count <= minSupp

The idea is quite useful for k=2, but often not so useful
elsewhere. (For sparse data, k=2 can be the most
expensive for Apriori. Why?)

Spring 2005

CSE 572, CBS 598 by H. Liu

21

Hash
-
based Example

Suppose
h
2

is:

h
2
(x,y) = ((order of x) * 10 + (order of y)) mod 7

E.g., h
2
(1,4) = 0, h
2
(1,5) = 1, …

bucket0 bucket1 bucket2 bucket3 bucket4 bucket5 bucket6

14 15

23

24

25

12 13

35

34

counts

3 1 2
0

3 1 3

Then 2
-
itemsets hashed to buckets 1, 5 cannot be frequent
(e.g. 15, 12),

so remove them from C
2

1,3,4

2,3,5

1,2,3,5

2,5

Spring 2005

CSE 572, CBS 598 by H. Liu

22

Working on transactions

Remove transactions that do not contain any
frequent
k
-
itemsets in each scan

Remove from transactions those items that are not
members of any candidate k
-
itemsets

e.g., if 12, 24, 14 are the only candidate itemsets
contained in 1234, then remove item 3

if 12, 24 are the only candidate itemsets contained in
transaction 1234, then remove the transaction from next
round of scan.

processing time, but extra writing time

Spring 2005

CSE 572, CBS 598 by H. Liu

23

Reducing Scans via Partitioning

Divide the dataset D into
m

portions, D
1
, D
2
,…,
D
m
, so that each portion can fit into memory.

Find frequent itemsets F
i

in D
i
, with support

minSup, for each
i
.

If it is frequent in D, it must be frequent in some D
i
.

The union of all F
i

forms a candidate set of the
frequent itemsets in D; get their counts.

Often this requires only two scans of D.

Spring 2005

CSE 572, CBS 598 by H. Liu

24

Unique Features of Association Rules

vs. classification

Right hand side can have any number of items

It can find a classification like rule X

c

in a different
way: such a rule is not about differentiating classes, but
c

vs. clustering

It does not have to have class labels

For X

Y, if Y is considered as a cluster, it can form
different clusters sharing the same description (X).

Spring 2005

CSE 572, CBS 598 by H. Liu

25

Other Association Rules

Multilevel Association Rules

Often there exist structures in data

E.g., yahoo hierarchy, food hierarchy

Constraint
-
based Association Rules

Knowledge constraints

Data constraints

Dimension/level constraints

Interestingness constraints

Rule constraints

Spring 2005

CSE 572, CBS 598 by H. Liu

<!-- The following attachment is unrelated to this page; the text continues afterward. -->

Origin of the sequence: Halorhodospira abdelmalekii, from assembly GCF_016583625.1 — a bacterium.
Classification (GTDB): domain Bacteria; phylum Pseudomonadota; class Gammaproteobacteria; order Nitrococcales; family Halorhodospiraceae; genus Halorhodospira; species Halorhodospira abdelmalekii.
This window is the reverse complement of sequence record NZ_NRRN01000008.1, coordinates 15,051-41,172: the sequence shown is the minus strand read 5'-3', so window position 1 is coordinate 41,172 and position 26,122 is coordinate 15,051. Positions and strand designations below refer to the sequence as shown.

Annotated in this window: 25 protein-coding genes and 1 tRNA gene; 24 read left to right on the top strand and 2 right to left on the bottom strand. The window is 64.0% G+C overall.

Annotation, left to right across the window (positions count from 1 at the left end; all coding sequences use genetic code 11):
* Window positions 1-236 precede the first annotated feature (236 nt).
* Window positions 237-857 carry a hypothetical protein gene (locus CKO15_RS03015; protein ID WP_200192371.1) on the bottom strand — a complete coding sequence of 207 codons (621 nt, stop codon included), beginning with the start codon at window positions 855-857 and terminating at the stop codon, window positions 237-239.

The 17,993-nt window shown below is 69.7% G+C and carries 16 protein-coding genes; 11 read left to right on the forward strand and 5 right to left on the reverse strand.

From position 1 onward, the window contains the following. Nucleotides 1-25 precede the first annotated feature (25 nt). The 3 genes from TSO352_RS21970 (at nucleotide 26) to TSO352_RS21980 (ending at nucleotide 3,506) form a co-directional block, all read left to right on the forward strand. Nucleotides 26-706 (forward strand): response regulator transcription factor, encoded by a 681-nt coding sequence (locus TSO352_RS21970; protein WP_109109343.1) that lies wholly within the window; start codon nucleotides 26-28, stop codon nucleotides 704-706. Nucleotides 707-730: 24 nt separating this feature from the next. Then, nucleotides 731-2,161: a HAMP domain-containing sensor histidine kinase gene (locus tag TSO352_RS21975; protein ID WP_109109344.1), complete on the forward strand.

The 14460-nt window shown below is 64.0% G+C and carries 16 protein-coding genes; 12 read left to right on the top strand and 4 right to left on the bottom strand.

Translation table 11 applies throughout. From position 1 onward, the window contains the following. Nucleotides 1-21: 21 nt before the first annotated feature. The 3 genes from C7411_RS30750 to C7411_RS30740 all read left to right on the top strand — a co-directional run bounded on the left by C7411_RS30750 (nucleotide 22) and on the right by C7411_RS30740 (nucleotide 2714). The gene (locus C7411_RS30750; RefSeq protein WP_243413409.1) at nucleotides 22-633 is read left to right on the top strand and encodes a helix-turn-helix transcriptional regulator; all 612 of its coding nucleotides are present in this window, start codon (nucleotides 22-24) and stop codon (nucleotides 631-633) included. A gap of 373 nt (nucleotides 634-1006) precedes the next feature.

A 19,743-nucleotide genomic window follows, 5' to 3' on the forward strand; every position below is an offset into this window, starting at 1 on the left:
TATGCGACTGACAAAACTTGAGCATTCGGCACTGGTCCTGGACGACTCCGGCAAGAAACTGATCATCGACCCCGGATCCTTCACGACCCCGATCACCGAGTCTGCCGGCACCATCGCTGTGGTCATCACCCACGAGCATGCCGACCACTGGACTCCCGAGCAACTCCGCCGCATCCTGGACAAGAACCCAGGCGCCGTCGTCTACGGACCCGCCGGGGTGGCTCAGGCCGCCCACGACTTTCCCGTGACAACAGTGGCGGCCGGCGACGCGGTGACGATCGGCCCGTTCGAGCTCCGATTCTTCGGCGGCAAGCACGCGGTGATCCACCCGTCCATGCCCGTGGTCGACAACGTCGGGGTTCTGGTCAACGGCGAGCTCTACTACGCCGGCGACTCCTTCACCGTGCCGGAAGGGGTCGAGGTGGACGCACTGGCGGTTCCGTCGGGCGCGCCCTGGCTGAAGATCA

26

Measuring Interestingness
-

Discussion

What are interesting association rules

Novel and actionable

Association mining aims to look for “valid, novel,
useful (= actionable) patterns.” Support and
confidence are
not
sufficient for measuring
interestingness.

Large support & confidence thresholds

only a
small number of association rules, and they are
likely “folklores”, or known facts.

Small support & confidence thresholds

too

many association rules.

Spring 2005

CSE 572, CBS 598 by H. Liu

27

Post
-
processing

Need some methods to help select the (
likely
)
“interesting” ones from numerous rules

Independence test

A

BC is perhaps interesting if p(BC|A) differs
greatly from p(B|A) * p(C|A).

If p(BC|A) is approximately equal to p(B|A) * p(C|A),
then the information of A

BC is likely to have been
captured by A

B and A

Often people are more familiar with simpler
associations than more complex ones.

Spring 2005

CSE 572, CBS 598 by H. Liu

28

Summary

Association rules are different from other data
mining algorithms.

Apriori property can reduce search space.

Mining long association rules is a daunting task

Students are encouraged to mine long rules

Association rules can find many applications.

Frequent itemsets are a practically useful concept.

Spring 2005

CSE 572, CBS 598 by H. Liu

29

Bibliography

J. Han and M. Kamber. Data Mining

Concepts
and Techniques. 2001. Morgan Kaufmann.

M. Kantardzic. Data Mining

Concepts, Models,
Methods, and Algorithms. 2003. IEEE.

M. H. Dunham. Data Mining

Introductory and